Angela, RN: A fellow ER nurse who has been on several mission trips told me about an organization called CHAMPs. CHAMPs is an acronym: Connecting Hope and Medicine to People in Haiti. The missions are to help create a sustainable healthcare system for the Haitian people. Everybody on the trip had some personal connection to a current CHAMPs participant or a prior volunteer and that is how I got the information to join.
DX Team: Is there any specific training or certification required to volunteer on these missions?
Angela, RN: CHAMPs doesn't have any specific training required by the nursing staff per se, but we committed ourselves to be flexible and willing to work hard. The days in clinic involved a 1-3 hour commute each way plus 7 hours in clinic. No professional credentials or background checks were necessary.
DX Team: Please describe your overall trip.
Angela, RN: We flew into Port-Au-Prince, Haiti where we stayed for the week. However, we did venture to several other communities near and far to provide care. It was very overwhelming being in a foreign airport traveling with medical supplies. We had anything from sutures to medications to ace wraps to lollipops in our luggage. Not speaking French Creole was a bit intimidating at first too. After my 3 fellow Arizona volunteers and I gathered our 10 bags (each had 1 carry on plus a few had 2 checked bags for the supplies) we decided to conquer customs & hopefully find our designed CHAMPs transportation. We were approached by so many locals trying to take our luggage out to the vehicles and of course hoping for a tip. It was maybe 5-7 approaching us at one time. We eventually got through the herd of people and felt a sigh of relief when seeing somebody, who later became known to us as Pepe, holding a sign saying CHAMPs.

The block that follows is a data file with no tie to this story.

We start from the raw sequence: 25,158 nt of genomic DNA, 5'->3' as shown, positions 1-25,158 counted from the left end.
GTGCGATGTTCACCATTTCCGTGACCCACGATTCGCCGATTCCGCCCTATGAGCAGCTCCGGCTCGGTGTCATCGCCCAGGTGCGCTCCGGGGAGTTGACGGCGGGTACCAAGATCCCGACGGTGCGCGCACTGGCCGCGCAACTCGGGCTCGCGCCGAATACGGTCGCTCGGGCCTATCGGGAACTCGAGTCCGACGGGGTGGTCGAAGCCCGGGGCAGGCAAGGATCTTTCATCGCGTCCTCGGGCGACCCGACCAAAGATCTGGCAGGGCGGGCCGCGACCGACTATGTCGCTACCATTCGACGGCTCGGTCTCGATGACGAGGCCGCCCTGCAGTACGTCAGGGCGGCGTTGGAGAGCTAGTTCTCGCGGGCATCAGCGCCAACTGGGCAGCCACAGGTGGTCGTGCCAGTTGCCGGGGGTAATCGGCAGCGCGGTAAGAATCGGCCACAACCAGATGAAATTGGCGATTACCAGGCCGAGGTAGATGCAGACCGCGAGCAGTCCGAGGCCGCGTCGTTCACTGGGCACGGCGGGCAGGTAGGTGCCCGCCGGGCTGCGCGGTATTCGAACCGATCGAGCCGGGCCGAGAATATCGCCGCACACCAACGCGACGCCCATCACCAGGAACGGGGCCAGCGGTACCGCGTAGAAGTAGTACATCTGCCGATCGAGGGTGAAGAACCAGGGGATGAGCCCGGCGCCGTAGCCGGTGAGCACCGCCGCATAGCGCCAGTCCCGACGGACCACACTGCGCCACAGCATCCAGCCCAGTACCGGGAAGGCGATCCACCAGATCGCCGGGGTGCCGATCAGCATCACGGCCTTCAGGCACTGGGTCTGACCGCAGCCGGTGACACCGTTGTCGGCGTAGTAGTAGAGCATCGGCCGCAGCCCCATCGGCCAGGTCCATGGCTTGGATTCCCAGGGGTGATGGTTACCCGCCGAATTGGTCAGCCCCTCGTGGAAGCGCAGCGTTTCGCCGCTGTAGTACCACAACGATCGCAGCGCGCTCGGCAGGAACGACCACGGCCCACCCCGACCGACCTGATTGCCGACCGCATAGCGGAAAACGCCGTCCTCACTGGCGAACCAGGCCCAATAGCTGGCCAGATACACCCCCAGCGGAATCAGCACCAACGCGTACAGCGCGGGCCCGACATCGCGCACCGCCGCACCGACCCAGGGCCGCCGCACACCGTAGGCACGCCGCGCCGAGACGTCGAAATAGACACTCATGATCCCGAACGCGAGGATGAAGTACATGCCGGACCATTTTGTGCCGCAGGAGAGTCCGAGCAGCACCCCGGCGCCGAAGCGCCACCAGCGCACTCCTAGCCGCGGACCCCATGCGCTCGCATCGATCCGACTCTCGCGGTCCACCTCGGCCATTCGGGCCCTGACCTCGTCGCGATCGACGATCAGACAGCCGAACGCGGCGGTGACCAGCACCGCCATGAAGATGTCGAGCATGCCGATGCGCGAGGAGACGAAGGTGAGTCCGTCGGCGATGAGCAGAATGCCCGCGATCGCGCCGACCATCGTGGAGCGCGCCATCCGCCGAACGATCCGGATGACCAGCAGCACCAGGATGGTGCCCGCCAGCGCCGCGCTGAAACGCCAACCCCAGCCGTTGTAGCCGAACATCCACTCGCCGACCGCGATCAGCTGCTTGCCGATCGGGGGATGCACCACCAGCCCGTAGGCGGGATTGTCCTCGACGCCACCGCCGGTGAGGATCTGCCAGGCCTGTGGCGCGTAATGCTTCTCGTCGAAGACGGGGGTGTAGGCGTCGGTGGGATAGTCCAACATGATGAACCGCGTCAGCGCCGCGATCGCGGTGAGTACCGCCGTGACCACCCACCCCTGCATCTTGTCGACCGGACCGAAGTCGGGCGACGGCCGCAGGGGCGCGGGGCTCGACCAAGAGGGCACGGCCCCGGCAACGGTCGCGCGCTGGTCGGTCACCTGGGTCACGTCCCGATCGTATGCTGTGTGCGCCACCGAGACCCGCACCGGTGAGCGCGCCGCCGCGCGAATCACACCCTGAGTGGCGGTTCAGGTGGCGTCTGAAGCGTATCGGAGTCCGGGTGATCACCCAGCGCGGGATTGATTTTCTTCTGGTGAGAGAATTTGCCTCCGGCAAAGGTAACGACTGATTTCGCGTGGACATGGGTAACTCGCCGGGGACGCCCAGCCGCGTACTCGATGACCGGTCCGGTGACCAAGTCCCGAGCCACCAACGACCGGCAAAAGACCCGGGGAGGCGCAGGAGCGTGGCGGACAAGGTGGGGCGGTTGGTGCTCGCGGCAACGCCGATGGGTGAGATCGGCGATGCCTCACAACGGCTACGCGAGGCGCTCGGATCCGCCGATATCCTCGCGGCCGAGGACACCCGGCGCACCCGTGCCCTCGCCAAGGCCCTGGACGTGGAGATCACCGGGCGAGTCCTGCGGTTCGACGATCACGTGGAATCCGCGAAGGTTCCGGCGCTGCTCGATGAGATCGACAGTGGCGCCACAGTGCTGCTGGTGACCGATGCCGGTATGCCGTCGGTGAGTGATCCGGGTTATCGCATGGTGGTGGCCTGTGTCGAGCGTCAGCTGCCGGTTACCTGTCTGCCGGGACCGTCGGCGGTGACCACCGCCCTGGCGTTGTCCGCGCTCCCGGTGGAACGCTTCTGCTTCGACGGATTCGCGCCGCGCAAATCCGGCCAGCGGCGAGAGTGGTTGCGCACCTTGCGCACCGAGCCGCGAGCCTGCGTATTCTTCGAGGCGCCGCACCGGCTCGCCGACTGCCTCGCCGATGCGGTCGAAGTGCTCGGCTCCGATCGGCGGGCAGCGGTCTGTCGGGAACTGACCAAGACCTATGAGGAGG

The first day was a travel day. Volunteers arrived from America at varying times. The second day was a packing and preparation day. We had several bulk medications that needed to be bagged into 30 day supplies (multi-vitamins, tylenol, naproxen, pediatric vitamins, etc).